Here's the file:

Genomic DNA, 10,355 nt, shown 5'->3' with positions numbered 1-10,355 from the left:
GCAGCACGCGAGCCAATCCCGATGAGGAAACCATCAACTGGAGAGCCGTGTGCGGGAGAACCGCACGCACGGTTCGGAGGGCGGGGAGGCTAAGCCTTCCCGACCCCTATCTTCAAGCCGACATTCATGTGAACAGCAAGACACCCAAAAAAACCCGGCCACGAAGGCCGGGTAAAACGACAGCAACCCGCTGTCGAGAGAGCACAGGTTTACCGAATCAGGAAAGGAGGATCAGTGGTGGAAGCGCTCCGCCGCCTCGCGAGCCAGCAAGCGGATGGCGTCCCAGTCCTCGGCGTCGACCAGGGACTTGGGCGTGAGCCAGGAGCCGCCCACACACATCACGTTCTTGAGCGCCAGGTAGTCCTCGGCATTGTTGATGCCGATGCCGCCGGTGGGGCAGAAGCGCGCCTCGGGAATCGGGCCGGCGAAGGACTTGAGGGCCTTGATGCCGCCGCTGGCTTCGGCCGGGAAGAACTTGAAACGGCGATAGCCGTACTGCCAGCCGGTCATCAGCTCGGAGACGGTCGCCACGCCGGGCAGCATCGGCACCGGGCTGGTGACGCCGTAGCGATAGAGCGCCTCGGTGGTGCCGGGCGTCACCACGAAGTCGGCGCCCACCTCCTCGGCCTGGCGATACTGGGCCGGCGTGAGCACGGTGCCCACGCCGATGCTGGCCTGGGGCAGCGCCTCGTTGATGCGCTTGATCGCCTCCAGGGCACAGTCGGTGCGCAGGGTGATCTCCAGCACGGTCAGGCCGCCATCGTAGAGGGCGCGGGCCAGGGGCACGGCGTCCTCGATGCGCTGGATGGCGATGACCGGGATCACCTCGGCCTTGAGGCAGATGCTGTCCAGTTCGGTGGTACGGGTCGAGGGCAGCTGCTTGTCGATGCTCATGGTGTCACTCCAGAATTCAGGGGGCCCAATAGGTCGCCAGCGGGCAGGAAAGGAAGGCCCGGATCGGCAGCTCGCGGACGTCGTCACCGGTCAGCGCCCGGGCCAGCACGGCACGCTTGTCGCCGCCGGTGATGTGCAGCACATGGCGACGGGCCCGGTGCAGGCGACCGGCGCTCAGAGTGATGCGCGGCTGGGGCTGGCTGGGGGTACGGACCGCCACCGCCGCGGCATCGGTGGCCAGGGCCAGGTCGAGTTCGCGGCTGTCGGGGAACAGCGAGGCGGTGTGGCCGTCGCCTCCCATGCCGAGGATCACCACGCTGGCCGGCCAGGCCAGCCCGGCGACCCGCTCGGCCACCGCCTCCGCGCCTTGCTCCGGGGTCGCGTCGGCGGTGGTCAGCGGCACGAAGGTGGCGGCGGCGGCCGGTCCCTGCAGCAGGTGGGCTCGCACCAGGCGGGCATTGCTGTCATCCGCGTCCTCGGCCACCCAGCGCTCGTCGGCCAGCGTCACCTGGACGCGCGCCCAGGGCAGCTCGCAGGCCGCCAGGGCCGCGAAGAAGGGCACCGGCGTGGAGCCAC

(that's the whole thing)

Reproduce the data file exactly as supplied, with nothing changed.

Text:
Genomic DNA, 10,355 nt, shown 5'->3' with positions numbered 1-10,355 from the left:
GCAGCACGCGAGCCAATCCCGATGAGGAAACCATCAACTGGAGAGCCGTGTGCGGGAGAACCGCACGCACGGTTCGGAGGGCGGGGAGGCTAAGCCTTCCCGACCCCTATCTTCAAGCCGACATTCATGTGAACAGCAAGACACCCAAAAAAACCCGGCCACGAAGGCCGGGTAAAACGACAGCAACCCGCTGTCGAGAGAGCACAGGTTTACCGAATCAGGAAAGGAGGATCAGTGGTGGAAGCGCTCCGCCGCCTCGCGAGCCAGCAAGCGGATGGCGTCCCAGTCCTCGGCGTCGACCAGGGACTTGGGCGTGAGCCAGGAGCCGCCCACACACATCACGTTCTTGAGCGCCAGGTAGTCCTCGGCATTGTTGATGCCGATGCCGCCGGTGGGGCAGAAGCGCGCCTCGGGAATCGGGCCGGCGAAGGACTTGAGGGCCTTGATGCCGCCGCTGGCTTCGGCCGGGAAGAACTTGAAACGGCGATAGCCGTACTGCCAGCCGGTCATCAGCTCGGAGACGGTCGCCACGCCGGGCAGCATCGGCACCGGGCTGGTGACGCCGTAGCGATAGAGCGCCTCGGTGGTGCCGGGCGTCACCACGAAGTCGGCGCCCACCTCCTCGGCCTGGCGATACTGGGCCGGCGTGAGCACGGTGCCCACGCCGATGCTGGCCTGGGGCAGCGCCTCGTTGATGCGCTTGATCGCCTCCAGGGCACAGTCGGTGCGCAGGGTGATCTCCAGCACGGTCAGGCCGCCATCGTAGAGGGCGCGGGCCAGGGGCACGGCGTCCTCGATGCGCTGGATGGCGATGACCGGGATCACCTCGGCCTTGAGGCAGATGCTGTCCAGTTCGGTGGTACGGGTCGAGGGCAGCTGCTTGTCGATGCTCATGGTGTCACTCCAGAATTCAGGGGGCCCAATAGGTCGCCAGCGGGCAGGAAAGGAAGGCCCGGATCGGCAGCTCGCGGACGTCGTCACCGGTCAGCGCCCGGGCCAGCACGGCACGCTTGTCGCCGCCGGTGATGTGCAGCACATGGCGACGGGCCCGGTGCAGGCGACCGGCGCTCAGAGTGATGCGCGGCTGGGGCTGGCTGGGGGTACGGACCGCCACCGCCGCGGCATCGGTGGCCAGGGCCAGGTCGAGTTCGCGGCTGTCGGGGAACAGCGAGGCGGTGTGGCCGTCGCCTCCCATGCCGAGGATCACCACGCTGGCCGGCCAGGCCAGCCCGGCGACCCGCTCGGCCACCGCCTCCGCGCCTTGCTCCGGGGTCGCGTCGGCGGTGGTCAGCGGCACGAAGGTGGCGGCGGCGGCCGGTCCCTGCAGCAGGTGGGCTCGCACCAGGCGGGCATTGCTGTCATCCGCGTCCTCGGCCACCCAGCGCTCGTCGGCCAGCGTCACCTGGACGCGCGCCCAGGGCAGCTCGCAGGCCGCCAGGGCCGCGAAGAAGGGCACCGGCGTGGAGCCAC